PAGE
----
American Forces Network officials are once again doing some last-minute scrambling to secure the broadcast rights to televise the World Cup soccer tournament.

The World Cup starts June 12 in Brazil, with the U.S. playing its opening match against Ghana June 16. Whether U.S. troops from Portugal to Okinawa will be able to watch the games on AFN is still up in the air, and that’s not sitting well with many viewers.

AFN officials are telling curious viewers simply that AFN is working “diligently to acquire broadcast rights.”

But on AFN’s Facebook page, anxious fans have given the network a yellow card.

“AFN, I know you are working diligently to get the rights to broadcast World Cup 2014. But could you please let us know how long it will take to make the decision?” posted Ram Bhattarai a U.S. sailor stationed in Japan.

In an email response to Stars and Stripes, ESPN said it had granted AFN permission to use its feed. However, AFN still needs to get full clearance from FIFA, the international soccer football governing authority, before it can broadcast the matches.

The entire process started two years ago and is now in its final phase, said AFN officials.

“When it comes to getting the rights to the World Cup, the AFN Broadcast Center first goes to FIFA to determine which countries have the exclusive rights to air the matches in their country. AFN then goes to the individual rights holders in any country where AFN is seen, and asks them to waive their exclusive rights for AFN to be able to broadcast the matches to the U.S. military audience stationed overseas. Once AFN gets the waivers from these countries, our last step is to go back to FIFA and ask permission to air the World cup,” George Smith, a network spokesman, said in an email to Stars and Stripes.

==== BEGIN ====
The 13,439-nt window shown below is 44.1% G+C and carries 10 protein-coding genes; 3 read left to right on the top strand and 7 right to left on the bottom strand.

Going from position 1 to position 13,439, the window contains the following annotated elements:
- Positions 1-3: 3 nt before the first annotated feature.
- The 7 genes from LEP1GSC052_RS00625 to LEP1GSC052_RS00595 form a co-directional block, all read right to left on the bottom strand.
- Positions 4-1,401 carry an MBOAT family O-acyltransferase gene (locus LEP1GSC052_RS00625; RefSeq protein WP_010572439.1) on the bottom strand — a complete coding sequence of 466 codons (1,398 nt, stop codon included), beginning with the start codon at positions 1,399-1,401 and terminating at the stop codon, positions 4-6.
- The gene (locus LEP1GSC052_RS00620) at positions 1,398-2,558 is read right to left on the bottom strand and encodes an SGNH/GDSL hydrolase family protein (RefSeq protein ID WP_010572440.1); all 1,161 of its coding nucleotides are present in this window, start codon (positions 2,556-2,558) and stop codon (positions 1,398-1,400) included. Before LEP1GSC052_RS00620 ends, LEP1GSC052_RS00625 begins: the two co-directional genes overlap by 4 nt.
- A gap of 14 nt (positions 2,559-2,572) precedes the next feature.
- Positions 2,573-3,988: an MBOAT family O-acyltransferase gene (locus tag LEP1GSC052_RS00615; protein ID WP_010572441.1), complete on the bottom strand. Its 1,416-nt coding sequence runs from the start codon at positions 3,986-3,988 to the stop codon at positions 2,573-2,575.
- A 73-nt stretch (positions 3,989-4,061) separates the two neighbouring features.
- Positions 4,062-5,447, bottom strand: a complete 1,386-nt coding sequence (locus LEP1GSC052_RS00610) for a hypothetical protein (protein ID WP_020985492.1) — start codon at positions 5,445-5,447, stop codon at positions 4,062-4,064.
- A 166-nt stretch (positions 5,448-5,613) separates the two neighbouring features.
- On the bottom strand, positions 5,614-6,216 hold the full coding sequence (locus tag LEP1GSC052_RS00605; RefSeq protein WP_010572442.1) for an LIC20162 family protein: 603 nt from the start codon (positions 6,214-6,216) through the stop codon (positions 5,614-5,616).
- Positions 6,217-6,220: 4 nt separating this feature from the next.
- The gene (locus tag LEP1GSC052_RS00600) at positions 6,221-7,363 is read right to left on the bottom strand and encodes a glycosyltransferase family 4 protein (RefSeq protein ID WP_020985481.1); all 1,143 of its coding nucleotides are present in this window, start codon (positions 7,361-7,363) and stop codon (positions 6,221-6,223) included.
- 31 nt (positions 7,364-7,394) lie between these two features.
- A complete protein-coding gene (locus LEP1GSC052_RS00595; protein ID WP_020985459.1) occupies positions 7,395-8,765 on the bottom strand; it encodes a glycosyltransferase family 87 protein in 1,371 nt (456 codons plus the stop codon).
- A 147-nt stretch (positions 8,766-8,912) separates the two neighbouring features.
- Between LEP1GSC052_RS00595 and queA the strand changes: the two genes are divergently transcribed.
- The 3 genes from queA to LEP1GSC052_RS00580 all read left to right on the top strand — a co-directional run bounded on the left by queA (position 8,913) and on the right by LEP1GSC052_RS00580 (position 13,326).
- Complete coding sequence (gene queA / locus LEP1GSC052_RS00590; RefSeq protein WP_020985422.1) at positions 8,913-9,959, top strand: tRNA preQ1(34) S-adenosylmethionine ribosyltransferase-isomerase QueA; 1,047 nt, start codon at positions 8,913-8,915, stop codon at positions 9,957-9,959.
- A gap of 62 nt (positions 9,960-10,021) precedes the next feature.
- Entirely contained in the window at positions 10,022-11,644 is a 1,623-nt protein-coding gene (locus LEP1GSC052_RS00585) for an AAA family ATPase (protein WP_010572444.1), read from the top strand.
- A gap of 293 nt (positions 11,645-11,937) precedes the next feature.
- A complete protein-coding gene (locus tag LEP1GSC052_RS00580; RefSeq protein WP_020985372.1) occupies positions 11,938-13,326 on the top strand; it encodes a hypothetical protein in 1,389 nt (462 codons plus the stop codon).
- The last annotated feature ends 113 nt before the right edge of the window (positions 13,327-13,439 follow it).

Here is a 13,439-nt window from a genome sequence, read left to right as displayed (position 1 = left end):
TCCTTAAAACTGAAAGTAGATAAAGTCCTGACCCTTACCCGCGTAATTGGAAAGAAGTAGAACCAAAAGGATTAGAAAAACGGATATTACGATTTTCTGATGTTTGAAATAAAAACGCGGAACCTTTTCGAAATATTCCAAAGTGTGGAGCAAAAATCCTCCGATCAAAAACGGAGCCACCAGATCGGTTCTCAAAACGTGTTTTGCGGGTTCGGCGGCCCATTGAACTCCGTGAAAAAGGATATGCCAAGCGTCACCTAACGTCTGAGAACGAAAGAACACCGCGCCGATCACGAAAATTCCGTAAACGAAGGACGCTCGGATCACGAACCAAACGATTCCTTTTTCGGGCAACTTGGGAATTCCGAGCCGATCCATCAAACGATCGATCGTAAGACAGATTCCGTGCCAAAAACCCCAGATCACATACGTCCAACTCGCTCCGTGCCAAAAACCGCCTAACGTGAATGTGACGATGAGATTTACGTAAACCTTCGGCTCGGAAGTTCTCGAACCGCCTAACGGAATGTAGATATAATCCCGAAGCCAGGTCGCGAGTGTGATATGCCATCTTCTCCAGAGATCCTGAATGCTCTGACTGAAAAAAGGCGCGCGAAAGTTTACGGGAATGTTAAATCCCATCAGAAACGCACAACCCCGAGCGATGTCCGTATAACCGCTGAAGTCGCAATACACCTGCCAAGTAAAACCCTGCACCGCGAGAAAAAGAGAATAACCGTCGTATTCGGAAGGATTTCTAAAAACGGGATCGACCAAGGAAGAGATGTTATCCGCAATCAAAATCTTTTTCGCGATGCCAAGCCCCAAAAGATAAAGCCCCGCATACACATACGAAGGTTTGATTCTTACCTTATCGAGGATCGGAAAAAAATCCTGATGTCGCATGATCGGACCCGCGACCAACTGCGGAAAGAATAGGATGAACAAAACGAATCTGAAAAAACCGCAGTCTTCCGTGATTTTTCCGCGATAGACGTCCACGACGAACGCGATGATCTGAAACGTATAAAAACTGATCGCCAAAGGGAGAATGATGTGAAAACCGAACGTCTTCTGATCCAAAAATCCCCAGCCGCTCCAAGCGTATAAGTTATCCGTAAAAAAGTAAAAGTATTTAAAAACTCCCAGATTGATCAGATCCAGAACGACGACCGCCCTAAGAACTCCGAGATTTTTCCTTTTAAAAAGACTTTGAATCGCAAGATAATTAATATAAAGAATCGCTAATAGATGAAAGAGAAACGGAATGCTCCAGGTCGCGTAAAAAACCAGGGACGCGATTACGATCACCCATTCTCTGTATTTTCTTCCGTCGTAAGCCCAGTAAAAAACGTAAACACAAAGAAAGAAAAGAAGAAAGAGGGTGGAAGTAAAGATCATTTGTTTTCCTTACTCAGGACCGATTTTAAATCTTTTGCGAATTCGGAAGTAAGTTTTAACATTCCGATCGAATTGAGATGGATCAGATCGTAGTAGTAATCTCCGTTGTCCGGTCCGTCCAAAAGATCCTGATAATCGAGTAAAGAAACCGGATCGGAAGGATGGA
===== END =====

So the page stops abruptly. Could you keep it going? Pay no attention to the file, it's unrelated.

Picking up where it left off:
This isn’t the first time World Cup coverage has been a nail-biting ordeal for AFN’s audience.

The network didn’t get the rights to broadcast the 2010 World Cup until the day before the opening match. It acquired permission for all 64 matches that year.

For the 2006 World Cup, wrangling over the broadcast rights between AFN and FIFA made national headlines. Five days into the tournament, Rupert Murdoch’s News Corp. acquired the rights for AFN to broadcast the rest of the tournament.

For those already looking for alternatives to AFN, FIFA has a list on its website of media outlets worldwide that have the rights to broadcast the Word Cup — some via Internet streaming.

However, this won’t do much good for the many soccer fan servicemembers serving on ships at sea or in remote areas.

The World Cup runs for about a month with the final game July 13 in Brasilia. Along with Ghana, the U.S. team is in the fabled “Group of death.” The Americans will play Germany and Portugal — ranked No. 2 and No. 3 in the world, respectively — in their quest to advance to the round of 16.

Matt Millham and Dave Ornauer contributed to this report.

Twitter: @hendricksimoes


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